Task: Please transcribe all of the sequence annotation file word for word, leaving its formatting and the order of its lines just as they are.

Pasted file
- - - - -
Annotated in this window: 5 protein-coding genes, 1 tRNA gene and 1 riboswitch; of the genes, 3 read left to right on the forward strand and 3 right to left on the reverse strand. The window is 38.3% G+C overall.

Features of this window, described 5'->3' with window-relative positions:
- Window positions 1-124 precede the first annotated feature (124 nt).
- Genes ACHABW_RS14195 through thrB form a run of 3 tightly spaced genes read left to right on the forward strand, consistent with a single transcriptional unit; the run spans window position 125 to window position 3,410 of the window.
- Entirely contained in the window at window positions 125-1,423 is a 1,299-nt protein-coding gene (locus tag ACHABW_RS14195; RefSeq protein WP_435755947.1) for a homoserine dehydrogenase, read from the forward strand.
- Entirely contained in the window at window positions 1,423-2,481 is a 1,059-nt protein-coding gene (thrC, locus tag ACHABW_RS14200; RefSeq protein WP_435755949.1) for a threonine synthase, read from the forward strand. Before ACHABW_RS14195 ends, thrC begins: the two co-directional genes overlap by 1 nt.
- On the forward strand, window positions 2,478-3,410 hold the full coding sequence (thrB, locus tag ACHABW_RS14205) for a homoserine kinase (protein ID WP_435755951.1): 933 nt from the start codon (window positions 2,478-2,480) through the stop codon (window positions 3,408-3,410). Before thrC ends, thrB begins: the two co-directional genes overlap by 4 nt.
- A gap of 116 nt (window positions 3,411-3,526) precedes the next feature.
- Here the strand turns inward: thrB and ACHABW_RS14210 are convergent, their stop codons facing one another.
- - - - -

Annotated in this window: 5 protein-coding genes, 1 tRNA gene and 1 riboswitch; of the genes, 3 read left to right on the forward strand and 3 right to left on the reverse strand. The window is 38.3% G+C overall.

Features of this window, described 5'->3' with window-relative positions:
- Window positions 1-124 precede the first annotated feature (124 nt).
- Genes ACHABW_RS14195 through thrB form a run of 3 tightly spaced genes read left to right on the forward strand, consistent with a single transcriptional unit; the run spans window position 125 to window position 3,410 of the window.
- Entirely contained in the window at window positions 125-1,423 is a 1,299-nt protein-coding gene (locus tag ACHABW_RS14195; RefSeq protein WP_435755947.1) for a homoserine dehydrogenase, read from the forward strand.
- Entirely contained in the window at window positions 1,423-2,481 is a 1,059-nt protein-coding gene (thrC, locus tag ACHABW_RS14200; RefSeq protein WP_435755949.1) for a threonine synthase, read from the forward strand. Before ACHABW_RS14195 ends, thrC begins: the two co-directional genes overlap by 1 nt.
- On the forward strand, window positions 2,478-3,410 hold the full coding sequence (thrB, locus tag ACHABW_RS14205) for a homoserine kinase (protein ID WP_435755951.1): 933 nt from the start codon (window positions 2,478-2,480) through the stop codon (window positions 3,408-3,410). Before thrC ends, thrB begins: the two co-directional genes overlap by 4 nt.
- A gap of 116 nt (window positions 3,411-3,526) precedes the next feature.
- Here the strand turns inward: thrB and ACHABW_RS14210 are convergent, their stop codons facing one another.